Why Mainstream Self Care Doesn't Always Work

In recent years, in the wake of a new wave of humanism in the form self actualization and self empowerment, the concept of validating and encouraging self-care has become very prevalent in our society. Instead of demonizing the bad times, people are coming out to remind you that everyone feels that way sometimes and there are ways in which you can make the blows less damaging. Most commonly found on media platforms such as Tumblr and Pinterest, hundreds (if not thousands) of cute graphics, lists of encouraging reminders and ways to make you, your day and your life just a little bit better are circulating the web, always available for when you are in need of some comfort or an action plan.

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The availability of these resources, the availability of this community, is something that helped me through many a bad day and helped me to know how to help out friends who were struggling themselves. Who doesn’t love compilations of fun things to do when you’re sad and lists of reasons why you’re still worth it no matter what?

 

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However, through my experiences I noticed something missing in all of these self care efforts. I noticed that, despite their wonderful intentions, ultimately they are non-inclusive. And they are non-inclusive on a variety of fronts.

In terms of gender bias, the majority of self care tips and words of encouragement trend towards cutesy gender-normed “girlish” things like endless jasmine bubble baths and bright nail polish colors and things worded with gender-binary sentiments. Another major exclusionary factor pertains to socioeconomic class. Some, if not most, people do not have the time or resources to go out and buy all natural ingredients to cook up a homemade organic energy smoothie or to craft a candle with hand-picked wax from the specialty store. And while the (unintentionally) exclusionary nature of these things are obviously problematic, the biggest problem that I noticed with all of these self care tips and trends is that there are little to no provisions for those in need of intense self care.

 

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It may appear that expending the amount of energy towards some of these self care practices should result in a kind of intensive and effective self care result; however, that is not always the case. You see, mainstream self care doesn’t take into account those people who are struggling to get out of bed, to turn on the lights, to walk outside of their bedrooms to the kitchen or to the bathroom to eat or clean up. Self care takes into account those who are struggling to persevere; it does not take into account those who are struggling to exist. While those people might be struggling with more serious or severe issues, that doesn’t mean that self care practices shouldn’t extend to their states of being.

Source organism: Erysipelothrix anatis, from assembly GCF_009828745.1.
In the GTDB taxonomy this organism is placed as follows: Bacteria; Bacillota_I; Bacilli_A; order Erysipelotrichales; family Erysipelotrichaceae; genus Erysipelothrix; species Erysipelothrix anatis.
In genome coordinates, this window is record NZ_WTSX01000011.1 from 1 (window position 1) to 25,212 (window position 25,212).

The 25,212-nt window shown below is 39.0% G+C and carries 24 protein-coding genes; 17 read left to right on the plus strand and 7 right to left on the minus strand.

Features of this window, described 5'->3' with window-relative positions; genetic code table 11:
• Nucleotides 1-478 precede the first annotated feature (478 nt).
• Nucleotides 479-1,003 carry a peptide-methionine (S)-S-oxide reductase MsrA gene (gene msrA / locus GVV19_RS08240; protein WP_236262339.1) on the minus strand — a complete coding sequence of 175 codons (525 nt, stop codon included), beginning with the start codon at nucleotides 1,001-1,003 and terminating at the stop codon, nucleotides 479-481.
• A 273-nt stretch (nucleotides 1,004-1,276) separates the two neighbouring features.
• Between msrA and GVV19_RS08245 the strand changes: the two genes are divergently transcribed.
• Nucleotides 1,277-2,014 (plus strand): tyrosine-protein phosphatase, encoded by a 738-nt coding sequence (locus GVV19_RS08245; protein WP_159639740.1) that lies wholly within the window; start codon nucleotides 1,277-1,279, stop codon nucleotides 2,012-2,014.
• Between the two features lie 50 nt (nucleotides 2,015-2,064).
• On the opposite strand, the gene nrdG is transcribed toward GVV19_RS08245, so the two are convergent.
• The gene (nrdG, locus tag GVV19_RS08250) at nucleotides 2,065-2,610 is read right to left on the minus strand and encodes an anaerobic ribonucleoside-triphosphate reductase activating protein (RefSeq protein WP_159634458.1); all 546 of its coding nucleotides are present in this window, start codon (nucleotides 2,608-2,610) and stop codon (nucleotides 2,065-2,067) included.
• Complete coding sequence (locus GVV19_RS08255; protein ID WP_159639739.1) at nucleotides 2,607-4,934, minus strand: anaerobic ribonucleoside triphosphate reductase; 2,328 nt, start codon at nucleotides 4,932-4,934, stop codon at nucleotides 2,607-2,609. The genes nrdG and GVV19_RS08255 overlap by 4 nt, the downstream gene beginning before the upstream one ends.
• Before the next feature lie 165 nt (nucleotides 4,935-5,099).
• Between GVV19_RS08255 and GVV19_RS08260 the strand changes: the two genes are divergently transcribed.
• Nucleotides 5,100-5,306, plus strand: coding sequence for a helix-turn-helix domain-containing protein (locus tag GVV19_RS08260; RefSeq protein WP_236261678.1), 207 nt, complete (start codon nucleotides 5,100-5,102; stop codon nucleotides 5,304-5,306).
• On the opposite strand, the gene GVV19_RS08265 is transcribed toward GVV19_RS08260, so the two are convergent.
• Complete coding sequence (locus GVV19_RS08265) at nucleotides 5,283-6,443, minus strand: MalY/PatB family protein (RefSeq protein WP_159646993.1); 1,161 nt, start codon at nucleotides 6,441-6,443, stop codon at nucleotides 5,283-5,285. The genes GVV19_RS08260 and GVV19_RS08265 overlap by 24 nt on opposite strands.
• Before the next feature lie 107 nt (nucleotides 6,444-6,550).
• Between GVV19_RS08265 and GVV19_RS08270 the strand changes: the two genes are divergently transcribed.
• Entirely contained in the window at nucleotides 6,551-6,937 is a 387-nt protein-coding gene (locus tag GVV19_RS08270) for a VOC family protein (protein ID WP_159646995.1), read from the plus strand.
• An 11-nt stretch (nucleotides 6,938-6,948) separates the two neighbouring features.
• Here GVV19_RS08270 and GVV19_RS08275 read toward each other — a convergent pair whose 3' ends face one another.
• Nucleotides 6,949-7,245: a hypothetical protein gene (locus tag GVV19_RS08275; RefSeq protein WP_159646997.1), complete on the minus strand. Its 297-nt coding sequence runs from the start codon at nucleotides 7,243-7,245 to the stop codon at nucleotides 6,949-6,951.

Here are 5 self care tips that extend past flowers and fun music and address the times where a different kind of self care is necessary:

  1. Brush your teeth.

    1. The process of getting out of bed and going through the motions of cleaning up can be hard when you feel like there isn’t a point to anything anyway. That’s why I’m not suggesting a bath or a shower or putting on makeup that makes you feel good about yourself. You will get to that point in time. Brushing your teeth is a relatively quick and easy fix for feeling gross, and

  2. Open the blinds.

    1. Darkness when you’re in a bad emotional state is never a good thing. The absence of light can result in more intense depression and is the cause of a very real mental illness.

  3. Know when alone time and isolation is and isn’t working to your advantage.

    1. Isolation can be detrimental to your mental state in many situations, but learning how to identify when it is best to cancel those plans or skip that class for that extra hour of sleep or mental preparation for life. Sometimes alone time is what you need, and sometimes the presence of or a hug from a friend is what it takes to help fix what’s wrong.

  4. Eat well.

    1. This doesn’t mean that you have to go out and get all organic food or puree a spinach smoothie. It simply means that you need to eat, and eat consistently. Refrain from binging, refrain from restricting. Consistently nourish your body with some kind of sustenance and do not ever forget to drink water.

  5. Make your bed.

    1. This may seem like another one of those daunting tasks, but when you’re low, you’re low, and when you’re at that point, a lot of time is spent in bed. Doing anything to fix up your bed from re-tightening the sheets, switching out a blanket, flipping the mattress, to brushing out the crumbs and fluffing the pillows will make you feel a little fresher, a little more secure and way more comfortable.

Remember, there is no wrong way to practice self care, and there is nothing wrong with the wave of normalizing self care or the suggestions that are provided. You just have to remember that not all self care works for everyone, and sometimes, doing those basic things is what is going to help you the most. Stay well.

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